Date of Award


Degree Type


Degree Name

Doctor of Philosophy (PhD)

First Advisor

Mark G. Allen


Monitoring cytokine profiles plays a crucial role in predictive and early disease diagnosis, as well as in research in many biological fields; thus, multiple approaches to detect cytokines have been investigated. Despite the promise of these techniques, many still require specialized instrumentation or have not been demonstrated in real-time applications, impeding their clinical adoption as point-of-care systems. Impedance-based protein detection sensors can achieve quantitative specificity and rapid or real-time operations, potentially enabling point-of-care diagnostics. Furthermore, microfabrication of these sensors can lead to form factors suitable for in vivo applications. Herein, we present microfabricated, needle-shaped and microwell-based impedance sensors for label-free, rapid sample-to-answer, real-time and in vivo cytokine detection. A microwell array was configured on the microneedle tip to enable label-free detection while maintaining high sensor sensitivity, despite the high salt concentration of complex biological fluids. The microneedle form factor allows for utilization in transcutaneous or transvascular sensing applications. In vitro characterizations confirmed sensor specificity and sensitivity to multiple cytokines of interest.These sensors were tested with an animal model system, consisting of normal mice and transgenic mice that endogenously expressed human interleukin 8 (hIL8), to evaluate their potential for real-time cytokine quantification in vivo. Needle-based sensors were inserted directly into the blood and/or muscle of transgenic mice. Sensor responses were subsequently compared to the hIL8 concentration levels in serum extracted from the same mice as quantified by ELISA. Excellent agreement between these two methods was observed over multiple transgenic mice expressing hIL8 concentrations from 62 pg/mL to 539 ng/mL. Further improvements in sensor form factors and functionality were also investigated. To reduce the large mechanical mismatch between inorganic microneedles and surrounding soft tissue for potential chronic applications, materials with lower Young’s modulus were employed as the sensor substrate. Moreover, the relative dimensions of the microwell array and microneedle offer the potential for multiple bioassay sensors on a single microneedle. By forming such multiple sensors on a single microneedle and functionalizing the surface of each sensor with distinct antibodies, a multiplex-type sensing platform for multiple cytokines was realized, allowing for the real-time assessment of more complex diseases or conditions in vivo.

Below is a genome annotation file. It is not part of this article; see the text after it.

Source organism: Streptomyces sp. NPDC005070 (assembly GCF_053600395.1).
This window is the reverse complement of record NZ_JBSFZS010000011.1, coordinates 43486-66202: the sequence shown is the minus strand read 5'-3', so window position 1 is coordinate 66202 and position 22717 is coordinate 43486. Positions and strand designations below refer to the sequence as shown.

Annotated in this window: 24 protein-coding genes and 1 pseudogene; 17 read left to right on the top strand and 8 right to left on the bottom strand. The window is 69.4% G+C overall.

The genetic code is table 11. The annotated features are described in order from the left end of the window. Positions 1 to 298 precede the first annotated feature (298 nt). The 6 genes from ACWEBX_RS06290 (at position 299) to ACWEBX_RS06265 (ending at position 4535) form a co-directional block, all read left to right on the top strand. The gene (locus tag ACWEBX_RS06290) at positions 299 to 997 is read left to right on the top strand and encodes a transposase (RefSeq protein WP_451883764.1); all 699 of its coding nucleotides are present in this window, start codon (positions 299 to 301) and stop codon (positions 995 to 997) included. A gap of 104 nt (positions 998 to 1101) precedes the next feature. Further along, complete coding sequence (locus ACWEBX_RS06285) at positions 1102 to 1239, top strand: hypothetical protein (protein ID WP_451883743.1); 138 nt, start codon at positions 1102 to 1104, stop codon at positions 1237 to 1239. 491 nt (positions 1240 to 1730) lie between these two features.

Available to all on Saturday, May 11, 2024

Files over 3MB may be slow to open. For best results, right-click and select "save as..."